I occasionally stumble across an album I haven’t played in decades, and a quick spin brings back the high school or college memories of where I was, what I was doing and which girl (or girls) I had a secret crush on. It’s not often, though, that a piece of gear conjures those images.
That rare wave of emotion washed over me as I entered the Valve Amplification Co./Harbeth Audio Ltd. room at the Rocky Mountain Audio Fest. A Joni Mitchell track, playing through Harbeth’s 40.2 Reference Monitors ($14,795) transported me to my early years as a budding audiophile who had just purchased a pair of JBL L36 speakers.
Making my first upgrade from a department-store system, I thought I was in high heaven — until I heard a pair of British LS3/5A monitors driven by a McIntosh tube amp. The boxes were about the same size as my JBLs and the drivers didn’t look any more impressive, but — oh, my word — the sound that came out. There was an energy, a midrange purity and just an overall “rightness” that swamped my then-limited audiophile vocabulary.
A friend told me the speakers had been developed for broadcast operations at the BBC. I didn’t know much about U.K. radio or the BBC’s extensive audio R&D program, but I did know that hearing Elton John’s “Your Song” coming out of the LS3/5s was like what I imagined sitting on the other side of the glass at the recording session must have been like. I was smitten.
I never did get a pair — they were hard to come by in my part of middle-America — but the memory remained. I hadn’t thought about them in years until Joni’s soaring voice and Jaco Pastorius’ moaning bass entered my ears and went straight to my brain.
At recent audio shows, VAC has teamed up with another major speaker maker and typically has employed a pair of tall, flagship floor-standers. The sound always was excellent.
“We decided we wanted to do something this time at a lower price range,” VAC’s Kevin Hayes told me.
Enter the British Harbeth 40.2. While not inexpensive, the stand-mounted pair was a cool $165,000 less than what Hayes used last year at RMAF.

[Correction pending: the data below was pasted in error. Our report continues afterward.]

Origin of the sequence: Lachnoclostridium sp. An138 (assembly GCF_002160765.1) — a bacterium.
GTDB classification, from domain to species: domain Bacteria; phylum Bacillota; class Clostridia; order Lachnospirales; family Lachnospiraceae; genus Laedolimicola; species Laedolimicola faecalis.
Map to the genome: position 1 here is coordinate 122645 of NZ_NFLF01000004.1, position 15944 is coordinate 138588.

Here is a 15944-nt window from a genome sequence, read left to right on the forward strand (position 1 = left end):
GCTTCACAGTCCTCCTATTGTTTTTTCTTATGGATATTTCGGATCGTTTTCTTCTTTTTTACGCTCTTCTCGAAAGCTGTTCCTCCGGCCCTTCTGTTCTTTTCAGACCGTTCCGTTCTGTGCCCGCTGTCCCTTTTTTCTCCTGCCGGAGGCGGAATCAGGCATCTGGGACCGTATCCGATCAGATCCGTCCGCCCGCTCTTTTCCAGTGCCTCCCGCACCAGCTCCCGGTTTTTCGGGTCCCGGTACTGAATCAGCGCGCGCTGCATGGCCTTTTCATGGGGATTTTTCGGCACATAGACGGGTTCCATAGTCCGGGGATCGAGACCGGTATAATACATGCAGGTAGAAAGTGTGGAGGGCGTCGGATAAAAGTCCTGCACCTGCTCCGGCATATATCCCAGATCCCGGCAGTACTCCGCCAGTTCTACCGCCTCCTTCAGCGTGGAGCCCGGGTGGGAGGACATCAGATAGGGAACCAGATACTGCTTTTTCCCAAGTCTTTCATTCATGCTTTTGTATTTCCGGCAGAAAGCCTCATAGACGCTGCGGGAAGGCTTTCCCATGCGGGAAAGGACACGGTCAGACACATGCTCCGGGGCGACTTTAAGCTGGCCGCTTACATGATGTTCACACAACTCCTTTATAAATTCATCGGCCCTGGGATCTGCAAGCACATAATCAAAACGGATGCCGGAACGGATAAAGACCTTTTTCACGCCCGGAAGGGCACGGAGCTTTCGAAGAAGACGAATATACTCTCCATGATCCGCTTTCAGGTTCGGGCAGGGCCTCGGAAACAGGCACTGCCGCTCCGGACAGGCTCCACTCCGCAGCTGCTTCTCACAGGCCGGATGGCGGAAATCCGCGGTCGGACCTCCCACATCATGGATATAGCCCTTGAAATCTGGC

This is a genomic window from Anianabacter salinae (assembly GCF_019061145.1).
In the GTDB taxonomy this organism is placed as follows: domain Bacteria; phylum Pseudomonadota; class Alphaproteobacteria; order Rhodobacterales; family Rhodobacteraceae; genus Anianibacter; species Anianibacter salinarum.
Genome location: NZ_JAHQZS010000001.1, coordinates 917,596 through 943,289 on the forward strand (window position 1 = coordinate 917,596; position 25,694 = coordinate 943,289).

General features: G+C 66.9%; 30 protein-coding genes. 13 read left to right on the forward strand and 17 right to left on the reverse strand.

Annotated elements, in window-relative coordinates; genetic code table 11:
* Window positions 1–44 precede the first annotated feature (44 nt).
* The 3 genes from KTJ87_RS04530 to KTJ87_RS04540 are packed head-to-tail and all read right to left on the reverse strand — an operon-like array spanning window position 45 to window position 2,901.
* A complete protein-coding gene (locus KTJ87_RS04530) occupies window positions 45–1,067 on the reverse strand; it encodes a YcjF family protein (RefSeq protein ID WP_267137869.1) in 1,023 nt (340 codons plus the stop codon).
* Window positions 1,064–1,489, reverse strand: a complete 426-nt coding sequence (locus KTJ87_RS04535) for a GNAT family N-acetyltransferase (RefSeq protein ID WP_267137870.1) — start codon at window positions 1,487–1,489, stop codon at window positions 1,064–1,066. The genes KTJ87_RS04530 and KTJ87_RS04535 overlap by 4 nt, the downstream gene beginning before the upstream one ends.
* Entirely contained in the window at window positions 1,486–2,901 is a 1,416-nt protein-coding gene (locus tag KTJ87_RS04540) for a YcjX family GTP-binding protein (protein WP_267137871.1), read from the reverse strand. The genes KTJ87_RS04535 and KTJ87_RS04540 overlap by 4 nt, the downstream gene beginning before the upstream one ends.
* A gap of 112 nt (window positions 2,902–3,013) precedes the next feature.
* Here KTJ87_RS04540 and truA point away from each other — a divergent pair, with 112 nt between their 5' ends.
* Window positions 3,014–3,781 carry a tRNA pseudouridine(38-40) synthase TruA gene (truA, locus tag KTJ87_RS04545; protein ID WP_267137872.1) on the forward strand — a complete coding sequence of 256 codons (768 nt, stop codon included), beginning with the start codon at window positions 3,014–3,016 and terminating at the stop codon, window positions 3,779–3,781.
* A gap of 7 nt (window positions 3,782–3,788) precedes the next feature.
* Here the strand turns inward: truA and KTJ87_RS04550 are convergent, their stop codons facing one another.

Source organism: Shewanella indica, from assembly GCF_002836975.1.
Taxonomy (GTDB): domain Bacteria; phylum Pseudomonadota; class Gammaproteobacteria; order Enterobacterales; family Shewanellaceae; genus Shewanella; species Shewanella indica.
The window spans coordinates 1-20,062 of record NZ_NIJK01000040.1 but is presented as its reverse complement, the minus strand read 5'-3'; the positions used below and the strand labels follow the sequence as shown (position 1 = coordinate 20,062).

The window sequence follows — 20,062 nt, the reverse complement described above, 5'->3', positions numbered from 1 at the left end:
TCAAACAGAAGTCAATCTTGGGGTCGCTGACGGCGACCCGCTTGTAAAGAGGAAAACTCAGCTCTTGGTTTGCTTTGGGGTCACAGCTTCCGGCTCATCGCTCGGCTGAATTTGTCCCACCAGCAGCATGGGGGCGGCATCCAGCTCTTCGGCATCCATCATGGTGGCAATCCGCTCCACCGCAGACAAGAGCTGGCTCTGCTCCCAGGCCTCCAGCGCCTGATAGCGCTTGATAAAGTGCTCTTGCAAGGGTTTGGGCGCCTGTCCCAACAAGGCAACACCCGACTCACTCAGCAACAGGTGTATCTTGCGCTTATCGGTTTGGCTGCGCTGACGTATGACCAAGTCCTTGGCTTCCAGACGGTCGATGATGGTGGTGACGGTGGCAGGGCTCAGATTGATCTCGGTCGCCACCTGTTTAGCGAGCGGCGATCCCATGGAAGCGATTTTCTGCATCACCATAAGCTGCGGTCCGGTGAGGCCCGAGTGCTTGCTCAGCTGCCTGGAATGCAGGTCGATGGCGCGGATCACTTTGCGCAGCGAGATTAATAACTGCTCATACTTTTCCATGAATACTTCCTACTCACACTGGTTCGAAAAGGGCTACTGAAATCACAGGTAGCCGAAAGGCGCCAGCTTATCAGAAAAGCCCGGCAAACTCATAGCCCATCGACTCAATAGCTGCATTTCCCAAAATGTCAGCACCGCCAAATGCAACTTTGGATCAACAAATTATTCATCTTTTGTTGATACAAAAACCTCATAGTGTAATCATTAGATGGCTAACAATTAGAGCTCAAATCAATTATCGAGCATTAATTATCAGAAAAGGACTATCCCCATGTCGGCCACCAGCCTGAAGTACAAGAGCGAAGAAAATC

Just as rare as recovered memories is something called synergy. In audio, it’s where all the pieces of the system puzzle fit together perfectly and produce a sound that goes to another place entirely. That magic is what Hayes achieved with the VAC-Harbeth combo.
The Harbeth 40.2 is a larger speaker than the LS3/5A and contains a different driver array as well, with a 300mm woofer, 200mm midrange and 25mm soft-dome tweeter. Frequency response is 35-20,000 Hz and the design only requires 35 watts of amplifier power — tube or solid-state.
Still, the 40.2 essentially is an LS3/5A taken to the next level. The aural resemblance is understandable, as company founder H.D. Harwood was the pioneering leader of the BBC’s engineering team. He founded Harbeth after retiring (combining his surname with his wife’s first name, Elizabeth), and became one of the firms that would produce LS3/5As under license.
Today, Harbeth still makes an LS3/5A iteration, the well-regarded P3ESR, but the 40.2 is the company’s flagship.
In Denver, Hayes was driving the 40.2 with VAC’s Signature 200 IQ monoblocks (200 wpc, $14,000) and the VAC Master preamplifier ($27,000 plus $13,000 for phono) or the VAC Renaissance Mk. V line stage ($9,900 plus $2,500 for phono).
Handling vinyl was the Acoustic Signature Ascona Mk. 2 ($33,999), outfitted with an Acoustic Signature 12-inch TA 9000 tonearm ($18,999). Speaker cable was Tellurium Q Ltd. Black Diamond ($4,200 for a 3-meter pair).
Hayes also was feeding the system from a digital source. He offered me the iPad controller (a generous move he may have regretted later), and I set up shop in the center seat, fingertip-browsing through an entire library.
This led to me playing such non-audio-show test tracks as the Blues Brothers’ live cover of Sam and Dave’s “Soul Man,” Van Morrison’s “Caravan” and Joni’s “Coyote.”
Each track had the same attributes I described above — voices came alive, rhythm sections got my foot tapping and the bass was actually plucked notes instead of tones. Each instrument in the mix was highlighted, surrounded by plenty of air, but the performance emerged as a whole. Overall, there was just that “rightness” I’ve been gushing about.
I wanted to camp out in the VAC/Harbeth room for the length of the show, then talk Hayes and his partners into shipping the whole thing direct to my home. For a person who covers all the major audio events each year and hears it all, that’s also about as rare as those high-school memories.
Any system that makes you think hard about selling your own exhaustively assembled rig — and also stands out in a hotel full of six-figure-plus exhibits — is worthy of major kudos. Kevin, you may be getting a call.
RMAF coverage courtesy of Noble Audio: https://nobleaudio.com/